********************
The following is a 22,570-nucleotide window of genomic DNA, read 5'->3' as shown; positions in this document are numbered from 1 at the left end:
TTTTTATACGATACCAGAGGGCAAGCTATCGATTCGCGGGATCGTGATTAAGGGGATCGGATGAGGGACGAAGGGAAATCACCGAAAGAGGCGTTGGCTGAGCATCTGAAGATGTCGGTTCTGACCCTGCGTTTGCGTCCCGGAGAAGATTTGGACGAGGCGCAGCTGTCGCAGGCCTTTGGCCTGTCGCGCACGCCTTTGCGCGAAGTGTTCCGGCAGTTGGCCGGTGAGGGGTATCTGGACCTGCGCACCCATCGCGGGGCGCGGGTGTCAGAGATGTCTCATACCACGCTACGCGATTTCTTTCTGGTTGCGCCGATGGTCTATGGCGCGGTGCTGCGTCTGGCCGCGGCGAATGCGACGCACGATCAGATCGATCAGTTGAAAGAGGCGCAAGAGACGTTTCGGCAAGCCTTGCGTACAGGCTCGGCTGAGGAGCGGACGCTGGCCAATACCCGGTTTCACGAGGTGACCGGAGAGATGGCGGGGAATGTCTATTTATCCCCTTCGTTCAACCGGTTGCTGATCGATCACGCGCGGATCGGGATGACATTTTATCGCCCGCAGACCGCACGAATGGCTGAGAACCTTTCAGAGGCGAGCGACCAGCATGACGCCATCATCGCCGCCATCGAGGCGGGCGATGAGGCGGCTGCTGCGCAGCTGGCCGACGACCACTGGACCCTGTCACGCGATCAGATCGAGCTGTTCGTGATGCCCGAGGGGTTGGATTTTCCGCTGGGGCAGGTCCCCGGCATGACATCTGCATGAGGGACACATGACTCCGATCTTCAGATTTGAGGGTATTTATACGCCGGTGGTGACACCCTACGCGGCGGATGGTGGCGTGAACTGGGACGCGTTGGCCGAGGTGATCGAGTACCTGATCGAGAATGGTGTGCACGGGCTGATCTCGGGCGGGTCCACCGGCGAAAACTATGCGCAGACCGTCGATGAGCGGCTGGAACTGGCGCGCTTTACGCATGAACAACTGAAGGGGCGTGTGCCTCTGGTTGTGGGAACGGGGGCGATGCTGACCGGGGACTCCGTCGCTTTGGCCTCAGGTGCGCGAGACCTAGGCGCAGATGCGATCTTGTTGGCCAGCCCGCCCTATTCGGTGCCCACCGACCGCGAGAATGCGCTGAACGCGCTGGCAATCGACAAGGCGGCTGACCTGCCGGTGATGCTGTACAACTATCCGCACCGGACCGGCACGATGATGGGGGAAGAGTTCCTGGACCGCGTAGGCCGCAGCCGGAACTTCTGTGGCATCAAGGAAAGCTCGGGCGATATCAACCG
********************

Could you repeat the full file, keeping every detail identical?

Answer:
The following is a 22,570-nucleotide window of genomic DNA, read 5'->3' as shown; positions in this document are numbered from 1 at the left end:
TTTTTATACGATACCAGAGGGCAAGCTATCGATTCGCGGGATCGTGATTAAGGGGATCGGATGAGGGACGAAGGGAAATCACCGAAAGAGGCGTTGGCTGAGCATCTGAAGATGTCGGTTCTGACCCTGCGTTTGCGTCCCGGAGAAGATTTGGACGAGGCGCAGCTGTCGCAGGCCTTTGGCCTGTCGCGCACGCCTTTGCGCGAAGTGTTCCGGCAGTTGGCCGGTGAGGGGTATCTGGACCTGCGCACCCATCGCGGGGCGCGGGTGTCAGAGATGTCTCATACCACGCTACGCGATTTCTTTCTGGTTGCGCCGATGGTCTATGGCGCGGTGCTGCGTCTGGCCGCGGCGAATGCGACGCACGATCAGATCGATCAGTTGAAAGAGGCGCAAGAGACGTTTCGGCAAGCCTTGCGTACAGGCTCGGCTGAGGAGCGGACGCTGGCCAATACCCGGTTTCACGAGGTGACCGGAGAGATGGCGGGGAATGTCTATTTATCCCCTTCGTTCAACCGGTTGCTGATCGATCACGCGCGGATCGGGATGACATTTTATCGCCCGCAGACCGCACGAATGGCTGAGAACCTTTCAGAGGCGAGCGACCAGCATGACGCCATCATCGCCGCCATCGAGGCGGGCGATGAGGCGGCTGCTGCGCAGCTGGCCGACGACCACTGGACCCTGTCACGCGATCAGATCGAGCTGTTCGTGATGCCCGAGGGGTTGGATTTTCCGCTGGGGCAGGTCCCCGGCATGACATCTGCATGAGGGACACATGACTCCGATCTTCAGATTTGAGGGTATTTATACGCCGGTGGTGACACCCTACGCGGCGGATGGTGGCGTGAACTGGGACGCGTTGGCCGAGGTGATCGAGTACCTGATCGAGAATGGTGTGCACGGGCTGATCTCGGGCGGGTCCACCGGCGAAAACTATGCGCAGACCGTCGATGAGCGGCTGGAACTGGCGCGCTTTACGCATGAACAACTGAAGGGGCGTGTGCCTCTGGTTGTGGGAACGGGGGCGATGCTGACCGGGGACTCCGTCGCTTTGGCCTCAGGTGCGCGAGACCTAGGCGCAGATGCGATCTTGTTGGCCAGCCCGCCCTATTCGGTGCCCACCGACCGCGAGAATGCGCTGAACGCGCTGGCAATCGACAAGGCGGCTGACCTGCCGGTGATGCTGTACAACTATCCGCACCGGACCGGCACGATGATGGGGGAAGAGTTCCTGGACCGCGTAGGCCGCAGCCGGAACTTCTGTGGCATCAAGGAAAGCTCGGGCGATATCAACCG